Dog-eared pages

The Dogcharmer reveals all in his latest book.


There are lots of books about dogs. How to choose the one for you. How to feed, house, and train him. How to carry on when the dog you dote on dies. At the same time and understandably, there is a sad absence of books written by dogs, which is a bitter impoverishment of humankind. Our lives with dogs would be improved immeasurably by a series titled “How I Got My Goofy Owners to Shape Up,” by Mutt. Or his handy illustrated pamphlet, “What I Learned by Letting My Owner Kiss Me on the Nose,” or another certain bestseller, “How to Persuade My Human That I Am Sad and Need a Treat — With Just One Look.” We have so much to learn, and they have so much to teach.

It’s not in the cards, so we might do worse than turn to Tom Shelby for comfort and instruction in the sometimes frustrating relationships we have with the family pooch, who seems to have a mind of her own. Shelby is a proud and hugely satisfied veteran of the effort to harmonize the mutually dependent relationship between mankind and caninekind. He’s trotted dogs in front of Westminster Dog Show judges. He has particular experience training and working with search-and-rescue dogs. He’s taught their owners how to keep “celebrity pups” in line. And he keeps more than 800 $265-an-hour training appointments annually with dog owners whose myriad dilemmas are never new to him. It is the owners not the dogs, that account for most of the time and most of the money.

From trailer parks to fancy spreads owned by the rich and famous — or “RAFs,” as he fondly calls them — and of course to the dog-dotty residents of Martha’s Vineyard, our own favored realm, Shelby’s bonafides show that he has trained dogs of all economic and cultural backgrounds, chiefly by training their owners. Martha’s Vineyard Times readers will recognize Shelby as their trainer in his ‘Ask the Dogcharmer” column in the paper. Others will remember him as a judge at the Martha’s Vineyard Agricultural Society’s annual fair. Apparently, we and the RAFs may differ in some important respects but, like them, we need all the help we can get civilizing our dogs. “Dog Training Diaries” is a catechism for dog worshippers.

Even the most faint of heart dog owners who indulge their pets’ failings and misbehavior and prefer to explain rather than correct them may discover strategies in Shelby’s comprehensive canvas of canine mischief and obstinance that will be tolerable to attempt.

His approach is generally to take what the delinquent dog gives him and turn it into a transformative moment. No strong-arm tactics, no yelling. For example, Bob, a dog who is friendly to guests until they rise to leave, then fusses, obstructs, and even restrains them from escaping — even the father of the household can’t leave for work in the morning without a struggle. It’s as if Bob were a canine cop holding the visitor captive until the armed, two-legged officer catches up. Shelby instructs the owner to tie Bob to something in sight of the door and give him a marrow bone with meat buried inside. The animal sees the guest depart, but he is deeply involved in getting that bit of meat out of the bone. “It took about two weeks until Bob ran to his tie-down spot and looked forward to Dad’s leaving for work,” Shelby explains.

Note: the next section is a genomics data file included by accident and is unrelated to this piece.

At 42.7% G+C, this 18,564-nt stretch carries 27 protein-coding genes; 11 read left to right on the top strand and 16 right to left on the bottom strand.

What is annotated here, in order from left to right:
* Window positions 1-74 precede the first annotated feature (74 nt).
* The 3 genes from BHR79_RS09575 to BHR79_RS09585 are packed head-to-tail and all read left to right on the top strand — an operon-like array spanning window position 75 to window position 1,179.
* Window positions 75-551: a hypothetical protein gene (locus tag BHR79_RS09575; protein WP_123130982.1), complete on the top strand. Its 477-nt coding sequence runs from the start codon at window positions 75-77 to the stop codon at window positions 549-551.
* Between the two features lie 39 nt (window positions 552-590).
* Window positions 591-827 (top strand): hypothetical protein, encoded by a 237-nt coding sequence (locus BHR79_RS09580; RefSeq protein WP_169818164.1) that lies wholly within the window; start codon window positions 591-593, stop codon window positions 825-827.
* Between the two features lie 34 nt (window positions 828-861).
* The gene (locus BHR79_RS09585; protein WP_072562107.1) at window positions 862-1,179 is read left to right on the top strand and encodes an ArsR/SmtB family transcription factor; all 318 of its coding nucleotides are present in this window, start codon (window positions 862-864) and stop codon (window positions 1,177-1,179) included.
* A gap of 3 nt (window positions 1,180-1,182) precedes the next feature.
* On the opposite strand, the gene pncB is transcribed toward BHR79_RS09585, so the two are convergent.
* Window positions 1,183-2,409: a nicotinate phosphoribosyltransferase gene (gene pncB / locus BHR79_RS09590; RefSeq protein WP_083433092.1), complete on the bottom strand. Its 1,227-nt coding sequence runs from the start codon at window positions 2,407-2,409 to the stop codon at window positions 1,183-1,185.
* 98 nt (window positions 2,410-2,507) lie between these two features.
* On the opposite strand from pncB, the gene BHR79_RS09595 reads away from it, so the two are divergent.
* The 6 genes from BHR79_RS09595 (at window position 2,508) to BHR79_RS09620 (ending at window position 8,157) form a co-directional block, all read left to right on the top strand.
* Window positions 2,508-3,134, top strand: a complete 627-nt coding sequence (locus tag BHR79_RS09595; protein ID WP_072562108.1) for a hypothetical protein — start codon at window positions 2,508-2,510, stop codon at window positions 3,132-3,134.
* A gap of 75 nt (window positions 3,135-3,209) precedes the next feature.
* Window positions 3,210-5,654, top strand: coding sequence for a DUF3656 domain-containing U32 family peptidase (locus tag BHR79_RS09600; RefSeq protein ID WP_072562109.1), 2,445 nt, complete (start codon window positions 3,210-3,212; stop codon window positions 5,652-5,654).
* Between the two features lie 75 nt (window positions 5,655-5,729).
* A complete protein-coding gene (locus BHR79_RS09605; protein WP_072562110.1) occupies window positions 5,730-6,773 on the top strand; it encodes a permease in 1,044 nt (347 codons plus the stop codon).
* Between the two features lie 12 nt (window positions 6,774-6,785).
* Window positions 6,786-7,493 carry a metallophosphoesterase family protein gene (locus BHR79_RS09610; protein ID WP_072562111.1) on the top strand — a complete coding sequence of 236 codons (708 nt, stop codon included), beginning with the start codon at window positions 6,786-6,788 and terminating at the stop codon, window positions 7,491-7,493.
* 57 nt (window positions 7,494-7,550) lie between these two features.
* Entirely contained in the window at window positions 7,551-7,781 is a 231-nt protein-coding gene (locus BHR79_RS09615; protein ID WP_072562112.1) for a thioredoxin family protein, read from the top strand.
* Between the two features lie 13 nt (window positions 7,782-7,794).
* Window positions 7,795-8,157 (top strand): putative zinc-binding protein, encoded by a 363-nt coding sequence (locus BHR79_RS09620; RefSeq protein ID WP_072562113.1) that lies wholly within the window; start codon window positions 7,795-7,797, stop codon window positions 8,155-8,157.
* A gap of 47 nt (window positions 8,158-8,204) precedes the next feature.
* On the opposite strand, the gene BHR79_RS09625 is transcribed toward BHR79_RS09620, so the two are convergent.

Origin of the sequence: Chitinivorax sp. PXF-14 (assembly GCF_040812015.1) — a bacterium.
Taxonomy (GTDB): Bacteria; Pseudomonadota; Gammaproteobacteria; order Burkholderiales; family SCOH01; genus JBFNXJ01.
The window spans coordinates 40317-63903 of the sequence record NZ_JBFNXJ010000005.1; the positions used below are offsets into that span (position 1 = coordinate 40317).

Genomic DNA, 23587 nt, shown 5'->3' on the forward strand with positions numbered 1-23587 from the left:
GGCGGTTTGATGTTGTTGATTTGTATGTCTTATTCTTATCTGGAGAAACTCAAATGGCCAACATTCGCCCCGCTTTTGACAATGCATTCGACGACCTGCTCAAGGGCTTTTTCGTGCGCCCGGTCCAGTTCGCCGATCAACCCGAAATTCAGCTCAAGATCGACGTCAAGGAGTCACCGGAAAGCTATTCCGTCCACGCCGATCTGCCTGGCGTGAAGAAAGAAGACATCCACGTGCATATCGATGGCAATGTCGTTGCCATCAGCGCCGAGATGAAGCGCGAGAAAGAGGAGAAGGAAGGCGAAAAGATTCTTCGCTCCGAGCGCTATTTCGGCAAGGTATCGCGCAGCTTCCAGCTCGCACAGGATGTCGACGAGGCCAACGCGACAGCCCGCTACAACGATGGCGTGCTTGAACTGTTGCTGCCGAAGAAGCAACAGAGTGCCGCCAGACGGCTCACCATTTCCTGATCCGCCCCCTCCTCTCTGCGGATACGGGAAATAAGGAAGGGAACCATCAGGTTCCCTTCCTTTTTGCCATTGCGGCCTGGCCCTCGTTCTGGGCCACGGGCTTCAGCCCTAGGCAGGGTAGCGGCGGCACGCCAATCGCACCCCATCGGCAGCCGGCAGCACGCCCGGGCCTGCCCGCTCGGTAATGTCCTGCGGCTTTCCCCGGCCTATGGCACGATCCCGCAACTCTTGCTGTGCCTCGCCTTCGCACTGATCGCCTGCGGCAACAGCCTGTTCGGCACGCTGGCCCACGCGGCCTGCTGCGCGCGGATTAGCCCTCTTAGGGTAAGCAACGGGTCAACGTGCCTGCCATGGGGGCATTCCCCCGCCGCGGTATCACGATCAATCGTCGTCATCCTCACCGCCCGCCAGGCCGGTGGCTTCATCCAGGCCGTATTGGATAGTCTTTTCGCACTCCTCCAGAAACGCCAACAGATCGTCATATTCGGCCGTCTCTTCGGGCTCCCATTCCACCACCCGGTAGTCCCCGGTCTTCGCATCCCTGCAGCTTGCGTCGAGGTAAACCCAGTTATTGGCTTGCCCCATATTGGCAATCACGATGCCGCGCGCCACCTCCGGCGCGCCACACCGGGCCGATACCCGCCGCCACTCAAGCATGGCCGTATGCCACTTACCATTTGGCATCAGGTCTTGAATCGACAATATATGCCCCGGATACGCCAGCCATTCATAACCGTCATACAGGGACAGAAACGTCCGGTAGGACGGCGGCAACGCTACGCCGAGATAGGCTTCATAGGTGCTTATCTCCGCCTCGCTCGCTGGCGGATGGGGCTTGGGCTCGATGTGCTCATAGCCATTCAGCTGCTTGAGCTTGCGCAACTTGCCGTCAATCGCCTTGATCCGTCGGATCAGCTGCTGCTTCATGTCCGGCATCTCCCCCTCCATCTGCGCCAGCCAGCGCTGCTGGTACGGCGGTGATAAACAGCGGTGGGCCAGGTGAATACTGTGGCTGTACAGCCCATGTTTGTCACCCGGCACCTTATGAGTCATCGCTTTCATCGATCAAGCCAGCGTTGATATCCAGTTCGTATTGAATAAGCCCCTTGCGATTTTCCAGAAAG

Socialization is key. “This is critically important. The most stable dog is afraid of nothing, so if they are exposed to everything and nothing bites them, their attitude becomes ‘Been there, done that, seen that, no big deal!’ That’s what you want.” It is, but how do we get it?

Of course, success has a great deal to do with treats. Paula Jean, a standard poodle, was startled by things she hadn’t seen or heard before — a life-size statue of a cow, the sudden eruption of rock music at a fair. Shelby explains that in the immediate moment, he moved Paula Jean half a football field away, to where the music was audible but not deafening. Then he “redirected her attention into earning some treats for a little obedience (OB) work: sit, stay, down, etc. We also played a little tug-of-war game, which is often a good confidence builder. Being happy and playful with a little OB thrown in, I worked our way back to the band by redirecting her attention to me and having fun and treats while ignoring the music. We ended up standing in front of the band for their last couple of minutes playing, and the drummer was happy to give Paula a treat at my suggestion.” You sigh, but remember Shelby must have spent years of trial and error developing this careful, step-by-step approach.

From housebreaking a pup to keeping your grown-up friend from “rolling around in disgusting stuff” to managing the end of his life, and everything you’ve worried about along the way, and tried but failed to fix, Shelby has an approach and an experience that informs. If only you can discipline yourself to follow his lead.

Describing the moment when the friend you’ve loved all these years has loved you but cannot go on, Shelby suggests the underpinnings of his training philosophy: “I suggest that you not share your depression with him, adding to his discomfort. Bear in mind that there’s no domestic animal that reads the body language and voice intonations of humans better than dogs. He reads your voice, your eyes, your whole body. If you’re sobbing and wailing while hugging your ailing dog, it’s not going to make him feel better. On the contrary, it’s going to scare and depress him further. Instead love him with happy hugs, pointing out the beauty of being alive, enjoying the sunny day, brisk breeze, or whatever. When it’s over, you can mourn till you can’t mourn anymore.”


“Dog Training Diaries: Proven Expert Tips and Tricks to Live in Harmony with Your Dog,” by Tom Shelby. Skyhorse Publishing. 169 pp. $16.99 paperback.